Hilgers, Christoph; Dilg-Gruschinski, Karin; Urai, Janos L.

2004-03-01

143

Controls on quartz silt formation by crystalline defects.  

PubMed

Silt composed predominately of quartz occurs abundantly in the sedimentary material found in deposits worldwide. Its origin is still the subject of many debates, but one acknowledged source is due to glacial grinding. To examine this problem and test the apparent contradictory evidence in the literature, a series of experiments were performed. In these experiments, the Bromhead ring shear apparatus was used as it can simulate glacial grinding due to its uninterrupted shearing action; hence, it provides an effective reproduction of glacial grinding. Experiments conducted on unweathered sand-sized vein quartz produced little silt, while use of sand from a sedimentary deposit, Leighton Buzzard sand, produced plentiful silt. Experimental results suggest that there is an internal mineralogical control on the formation of quartz silt particles. It is argued that the processes involved in the formation of quartz introduce defects (Moss defects) into the low-quartz crystal structure, demonstrated by the presence of peaks in the particle size curve around 20 microm. This indicates that there is a lithological control for the silt yielded under weathering, and this could explain why a pronounced mode at around 20-60 micirom is commonly observed in silts, such as loess. PMID:16501939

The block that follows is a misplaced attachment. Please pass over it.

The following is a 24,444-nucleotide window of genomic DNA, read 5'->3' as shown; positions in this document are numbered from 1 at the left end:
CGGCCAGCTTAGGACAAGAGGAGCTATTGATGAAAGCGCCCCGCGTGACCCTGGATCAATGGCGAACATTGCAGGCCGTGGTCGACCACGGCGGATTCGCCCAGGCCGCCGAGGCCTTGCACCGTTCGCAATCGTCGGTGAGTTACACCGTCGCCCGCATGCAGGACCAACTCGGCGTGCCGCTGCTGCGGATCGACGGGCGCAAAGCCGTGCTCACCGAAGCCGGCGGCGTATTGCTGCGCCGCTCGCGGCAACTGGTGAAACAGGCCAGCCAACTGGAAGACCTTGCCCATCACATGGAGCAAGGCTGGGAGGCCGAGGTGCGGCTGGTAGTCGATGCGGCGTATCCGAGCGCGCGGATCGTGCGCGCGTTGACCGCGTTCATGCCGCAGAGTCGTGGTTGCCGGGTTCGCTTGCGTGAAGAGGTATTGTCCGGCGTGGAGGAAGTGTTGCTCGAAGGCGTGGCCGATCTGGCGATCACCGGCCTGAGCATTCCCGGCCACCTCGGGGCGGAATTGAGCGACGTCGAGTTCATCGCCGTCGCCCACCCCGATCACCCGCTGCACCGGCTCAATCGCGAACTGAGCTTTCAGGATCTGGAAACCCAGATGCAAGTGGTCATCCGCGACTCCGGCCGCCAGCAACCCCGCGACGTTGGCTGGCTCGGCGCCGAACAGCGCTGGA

Kumar, R; Jefferson, I F; O'hara-Dhand, K; Smalley, I J

2006-02-24

144

QUARTZ FIBER ELECTROSCOPES  

DOEpatents